The globalization of industrial markets has advanced profusely through the support of the governments and trade blocs to endorse appropriate and beneficial strategies favoring economic growth. However, underdeveloped and developed economies accrued imbalanced foreign benefits before the Chinese multinationals promoted and intensified the provision of cost-effective goods and services to the affected economies. Research on newspaper-based publications indicates that China’s evolution in trade and its involvement in the African region thrive with the signing of treaties between its leaders and those of the relevant nations (Van der Lugt, et al. 2011, p. 1). Through the copious launch of trading agreements, China’s new investments based on the exportation of finished products and infrastructure services has enhanced innovations and regional economic growth in the African continent. The potential and realistic results of China’s international trade involvements curb the challenges that African nations faced in the past. For instance, over 40 nations in the continent reported redundancy in the GDP growth; hence, on many occasions, the importation of critical products from the Western multinationals exposed the nations to currency inflations and increased poverty levels (Bräutigam and Zhang 2013, p. 1690). The study reviews the positive and negative impacts of China-African trade relations in the past, contemporary, and future environmental perspectives.
In Africa, nations’ involvement in international trading faces distinct problems if the major stakeholders fail to address foreign influences with caution. The conflicts expected from ill-addressed trade relations constitute to humanitarian crisis and upheaval to the socio-political, economic, and legal welfare in many cases. However, China’s comparative advantage in labor and capital factors has influenced its economic success in trading with the African economies. The financial crisis and the economic crunch that hit the globe in the years 2008-2012 resulted in increased global debts and currency inflations. The situation was worse in the underdeveloped and developing global economies; however, China’s involvement in the African trade remained feasible option to revive Africa. The nation seeks to investigate how emerging its Asian markets would prove financially sustainable for its international relations through the implementation of capitalism strategies in the different unions of the African market.
In many occasions, the agricultural, mining, and oil producing economies record increased GDP growth rate, unlike nations depending on importation of almost all these products for economic propulsion. Such economic advancement is evident in China, which has grown by 65% within a period of three decades. ASEAN comprises different economies and China succeeds as the only compatible nation to African requirements of trade. The Asian economy contributes to the global growth at a GDP growth rate of 4.5%. The average combination indicates that the economies may rarely suffer the threat of the global economic debt (Alden and Wu 2016, p. 72). The nations’ trade interrelations in cheap industrial, agricultural, and oil products serve to cater 60% of the domestic to foreign demands.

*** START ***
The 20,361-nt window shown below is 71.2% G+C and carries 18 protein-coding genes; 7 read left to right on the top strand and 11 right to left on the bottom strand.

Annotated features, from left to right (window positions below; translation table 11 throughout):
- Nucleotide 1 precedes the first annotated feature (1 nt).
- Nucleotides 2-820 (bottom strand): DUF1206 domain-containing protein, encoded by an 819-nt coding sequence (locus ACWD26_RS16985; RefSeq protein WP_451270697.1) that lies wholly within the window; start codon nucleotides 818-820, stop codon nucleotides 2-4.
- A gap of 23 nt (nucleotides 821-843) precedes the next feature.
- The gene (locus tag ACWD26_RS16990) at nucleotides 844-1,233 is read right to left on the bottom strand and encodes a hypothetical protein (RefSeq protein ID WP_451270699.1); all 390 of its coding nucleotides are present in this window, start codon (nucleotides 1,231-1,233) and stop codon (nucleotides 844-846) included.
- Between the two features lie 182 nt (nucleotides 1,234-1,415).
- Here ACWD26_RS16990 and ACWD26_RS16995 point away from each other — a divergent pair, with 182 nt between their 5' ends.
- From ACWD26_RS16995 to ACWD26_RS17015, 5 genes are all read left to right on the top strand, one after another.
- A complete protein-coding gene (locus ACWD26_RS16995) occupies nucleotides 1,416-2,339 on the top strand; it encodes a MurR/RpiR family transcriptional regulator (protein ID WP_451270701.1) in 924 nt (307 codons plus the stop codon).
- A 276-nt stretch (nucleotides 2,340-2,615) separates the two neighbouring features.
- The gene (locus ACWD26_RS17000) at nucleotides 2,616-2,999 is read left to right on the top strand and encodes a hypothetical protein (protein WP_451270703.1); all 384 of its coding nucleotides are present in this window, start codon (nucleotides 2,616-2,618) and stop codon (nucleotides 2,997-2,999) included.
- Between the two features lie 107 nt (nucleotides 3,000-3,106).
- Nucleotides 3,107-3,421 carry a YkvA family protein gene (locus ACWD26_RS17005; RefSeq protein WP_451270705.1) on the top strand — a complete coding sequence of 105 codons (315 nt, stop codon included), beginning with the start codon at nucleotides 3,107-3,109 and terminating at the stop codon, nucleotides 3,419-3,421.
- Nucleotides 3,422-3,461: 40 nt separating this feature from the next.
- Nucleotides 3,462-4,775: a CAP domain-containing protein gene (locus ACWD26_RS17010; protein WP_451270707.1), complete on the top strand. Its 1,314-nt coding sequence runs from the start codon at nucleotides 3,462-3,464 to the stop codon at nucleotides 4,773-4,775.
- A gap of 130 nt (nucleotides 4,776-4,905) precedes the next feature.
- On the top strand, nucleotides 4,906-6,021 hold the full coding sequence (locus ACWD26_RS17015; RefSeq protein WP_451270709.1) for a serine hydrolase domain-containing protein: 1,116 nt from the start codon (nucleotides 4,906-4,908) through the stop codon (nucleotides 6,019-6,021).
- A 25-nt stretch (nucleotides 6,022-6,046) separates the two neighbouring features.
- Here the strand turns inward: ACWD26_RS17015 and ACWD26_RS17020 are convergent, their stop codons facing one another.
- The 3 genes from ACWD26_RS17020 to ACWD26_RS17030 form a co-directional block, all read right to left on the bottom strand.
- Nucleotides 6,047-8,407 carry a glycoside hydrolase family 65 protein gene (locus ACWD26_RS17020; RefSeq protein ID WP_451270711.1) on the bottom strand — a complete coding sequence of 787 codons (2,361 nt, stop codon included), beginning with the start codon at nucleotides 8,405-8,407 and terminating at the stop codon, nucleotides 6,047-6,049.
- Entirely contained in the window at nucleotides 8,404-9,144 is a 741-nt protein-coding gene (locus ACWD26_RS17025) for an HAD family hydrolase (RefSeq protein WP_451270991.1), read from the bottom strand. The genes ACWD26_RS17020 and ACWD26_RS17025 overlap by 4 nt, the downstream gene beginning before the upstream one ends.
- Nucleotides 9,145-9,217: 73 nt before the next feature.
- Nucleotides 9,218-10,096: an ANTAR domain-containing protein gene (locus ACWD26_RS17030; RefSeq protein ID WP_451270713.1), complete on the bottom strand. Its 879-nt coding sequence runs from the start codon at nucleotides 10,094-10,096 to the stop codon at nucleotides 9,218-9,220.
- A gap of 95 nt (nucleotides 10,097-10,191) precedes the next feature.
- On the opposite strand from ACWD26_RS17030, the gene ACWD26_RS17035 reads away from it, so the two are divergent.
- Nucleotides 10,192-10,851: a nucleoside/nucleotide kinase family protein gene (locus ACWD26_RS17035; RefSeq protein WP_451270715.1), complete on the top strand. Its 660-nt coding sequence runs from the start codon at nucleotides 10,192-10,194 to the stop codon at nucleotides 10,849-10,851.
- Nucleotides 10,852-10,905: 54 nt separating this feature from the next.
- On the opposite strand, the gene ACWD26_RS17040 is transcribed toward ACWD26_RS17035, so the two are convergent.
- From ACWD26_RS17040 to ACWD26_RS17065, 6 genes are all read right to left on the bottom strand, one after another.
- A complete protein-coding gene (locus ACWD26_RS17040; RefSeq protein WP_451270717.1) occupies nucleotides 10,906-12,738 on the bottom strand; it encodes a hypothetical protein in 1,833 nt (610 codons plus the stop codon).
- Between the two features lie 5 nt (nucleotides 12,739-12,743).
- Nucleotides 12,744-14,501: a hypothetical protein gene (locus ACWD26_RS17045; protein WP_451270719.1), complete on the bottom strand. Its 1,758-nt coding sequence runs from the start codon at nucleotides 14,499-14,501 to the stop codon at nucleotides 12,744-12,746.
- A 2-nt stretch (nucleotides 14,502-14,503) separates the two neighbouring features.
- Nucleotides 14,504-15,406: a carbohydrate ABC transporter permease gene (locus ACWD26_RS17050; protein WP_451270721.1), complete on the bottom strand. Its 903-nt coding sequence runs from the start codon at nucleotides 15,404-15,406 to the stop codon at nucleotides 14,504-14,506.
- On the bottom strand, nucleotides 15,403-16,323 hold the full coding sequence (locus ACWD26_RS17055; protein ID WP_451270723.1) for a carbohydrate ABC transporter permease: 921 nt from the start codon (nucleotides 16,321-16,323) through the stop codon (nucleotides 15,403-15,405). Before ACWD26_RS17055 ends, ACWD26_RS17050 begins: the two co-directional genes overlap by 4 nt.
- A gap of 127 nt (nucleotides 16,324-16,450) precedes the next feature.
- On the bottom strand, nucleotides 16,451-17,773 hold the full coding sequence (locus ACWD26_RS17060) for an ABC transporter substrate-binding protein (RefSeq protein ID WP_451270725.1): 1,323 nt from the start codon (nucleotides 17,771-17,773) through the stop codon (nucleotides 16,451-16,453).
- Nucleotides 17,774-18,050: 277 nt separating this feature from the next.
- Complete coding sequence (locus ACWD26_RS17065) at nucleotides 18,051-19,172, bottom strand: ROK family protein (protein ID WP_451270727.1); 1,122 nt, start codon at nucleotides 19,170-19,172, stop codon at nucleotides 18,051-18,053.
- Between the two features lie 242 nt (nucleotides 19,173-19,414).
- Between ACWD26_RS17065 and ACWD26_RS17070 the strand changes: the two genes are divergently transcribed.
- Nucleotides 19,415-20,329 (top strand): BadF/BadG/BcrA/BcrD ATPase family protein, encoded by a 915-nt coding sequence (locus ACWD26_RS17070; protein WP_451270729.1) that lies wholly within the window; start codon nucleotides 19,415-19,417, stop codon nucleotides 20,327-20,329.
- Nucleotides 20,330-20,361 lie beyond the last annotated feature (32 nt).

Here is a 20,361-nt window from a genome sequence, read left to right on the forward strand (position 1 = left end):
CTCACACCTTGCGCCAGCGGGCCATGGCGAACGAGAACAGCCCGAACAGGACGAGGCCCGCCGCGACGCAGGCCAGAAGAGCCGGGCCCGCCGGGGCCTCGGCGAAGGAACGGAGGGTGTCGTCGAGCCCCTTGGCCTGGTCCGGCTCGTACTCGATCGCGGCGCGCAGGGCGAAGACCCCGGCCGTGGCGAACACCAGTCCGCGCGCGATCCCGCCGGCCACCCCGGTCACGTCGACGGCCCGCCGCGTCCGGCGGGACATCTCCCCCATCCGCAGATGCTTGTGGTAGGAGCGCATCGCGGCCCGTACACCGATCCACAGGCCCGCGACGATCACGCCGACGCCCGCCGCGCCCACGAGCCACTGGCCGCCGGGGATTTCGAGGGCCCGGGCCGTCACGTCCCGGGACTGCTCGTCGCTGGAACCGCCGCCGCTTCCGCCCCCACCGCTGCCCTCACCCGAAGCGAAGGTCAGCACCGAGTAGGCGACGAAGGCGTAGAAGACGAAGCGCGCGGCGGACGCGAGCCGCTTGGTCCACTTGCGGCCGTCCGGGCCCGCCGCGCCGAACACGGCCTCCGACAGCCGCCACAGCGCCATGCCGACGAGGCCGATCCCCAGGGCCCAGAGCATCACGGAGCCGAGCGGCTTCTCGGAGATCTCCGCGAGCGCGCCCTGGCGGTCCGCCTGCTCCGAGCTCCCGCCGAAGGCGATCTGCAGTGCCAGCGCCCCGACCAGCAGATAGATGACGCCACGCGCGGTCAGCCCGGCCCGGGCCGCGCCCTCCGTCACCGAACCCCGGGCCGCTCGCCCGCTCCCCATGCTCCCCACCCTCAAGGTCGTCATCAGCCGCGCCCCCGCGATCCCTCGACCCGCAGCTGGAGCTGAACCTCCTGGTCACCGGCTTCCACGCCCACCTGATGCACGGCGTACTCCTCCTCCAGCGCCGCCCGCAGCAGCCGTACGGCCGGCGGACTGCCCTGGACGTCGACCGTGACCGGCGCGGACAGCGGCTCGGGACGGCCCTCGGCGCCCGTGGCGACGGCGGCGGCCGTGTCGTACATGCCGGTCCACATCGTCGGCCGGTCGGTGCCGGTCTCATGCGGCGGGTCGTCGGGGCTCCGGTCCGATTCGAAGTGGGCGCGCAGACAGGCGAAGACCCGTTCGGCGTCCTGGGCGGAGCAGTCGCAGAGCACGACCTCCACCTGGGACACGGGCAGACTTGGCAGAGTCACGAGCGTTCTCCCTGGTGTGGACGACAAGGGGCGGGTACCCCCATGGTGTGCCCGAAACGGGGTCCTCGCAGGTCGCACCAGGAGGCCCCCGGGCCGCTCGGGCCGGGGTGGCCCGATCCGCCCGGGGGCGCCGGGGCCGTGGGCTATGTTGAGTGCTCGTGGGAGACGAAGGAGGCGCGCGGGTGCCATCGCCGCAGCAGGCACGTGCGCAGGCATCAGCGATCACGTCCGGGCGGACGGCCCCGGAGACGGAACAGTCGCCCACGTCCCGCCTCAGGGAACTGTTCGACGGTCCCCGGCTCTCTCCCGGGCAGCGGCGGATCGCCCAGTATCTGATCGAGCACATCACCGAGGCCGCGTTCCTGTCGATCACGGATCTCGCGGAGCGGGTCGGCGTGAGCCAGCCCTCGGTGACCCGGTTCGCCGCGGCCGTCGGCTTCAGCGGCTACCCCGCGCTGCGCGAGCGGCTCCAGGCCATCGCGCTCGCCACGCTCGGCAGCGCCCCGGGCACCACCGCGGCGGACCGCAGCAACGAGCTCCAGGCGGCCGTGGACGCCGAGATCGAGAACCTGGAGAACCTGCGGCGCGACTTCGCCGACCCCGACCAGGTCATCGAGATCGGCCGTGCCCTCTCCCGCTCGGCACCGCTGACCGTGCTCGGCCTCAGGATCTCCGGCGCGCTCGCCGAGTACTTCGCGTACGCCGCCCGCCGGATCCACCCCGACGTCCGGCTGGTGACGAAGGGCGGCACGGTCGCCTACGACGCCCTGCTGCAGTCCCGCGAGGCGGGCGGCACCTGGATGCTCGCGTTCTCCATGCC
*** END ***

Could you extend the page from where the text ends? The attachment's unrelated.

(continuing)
Since the Chinese involvement in the 1990’s, the ASEAN-African unity has been playing a significant role in ensuring a balanced approach to policies’ implementation in all economies across the continent. The organization ensures that the member nations accrue equated revenues depending on the amount of revenue accrued from exchanges in the global marketplace. Moreover, the organized economic relationship undertakes a legitimate approach to the issues concerning infrastructure and domestic production, and eventually serves to deliver mutual and beneficial outcomes to the society and the affiliated member nations. To that effect, China exports over 3 million containers to the African region every year. Similarly, the country imports over 2 million containers of raw materials from the region. Hence, China plays a significant role in abiding by the ASEAN production quotas as it has been able to control its policies to represent 10% of the available amount from a global perspective.
The industrial production and international trade in China-Africa’s case has enabled the nation to leap the development stages and reign amongst the G20 developed nations. Considering the rapid increment in the natural resource revenues, China has been able to deviate from the dependence on domestic consumerism to invest in the African industrial sector (Duclos and Younger 2006, p. 950). Therefore, China is currently known for its growth in resource-based industries (RBI) from a global point of view. China has been getting rid of its practice of exploiting international markets by applying cost-friendly pricing approaches. These ensure that the economy does not depend essentially on overpriced activities. With knowledge that the country possesses a 10% and 6% stakes in industrial production and labor factors respectively, the administration seeks to ensure a lengthy period of economic growth rather than overdependence on the two elements (Van der Lugt, et al. 2011, p. 1). Therefore, China has reestablished itself as a tourism destination, a business center, and an industrial hub in the period of the last decade. To an extent, the practice has attracted African entrepreneurs towards China.
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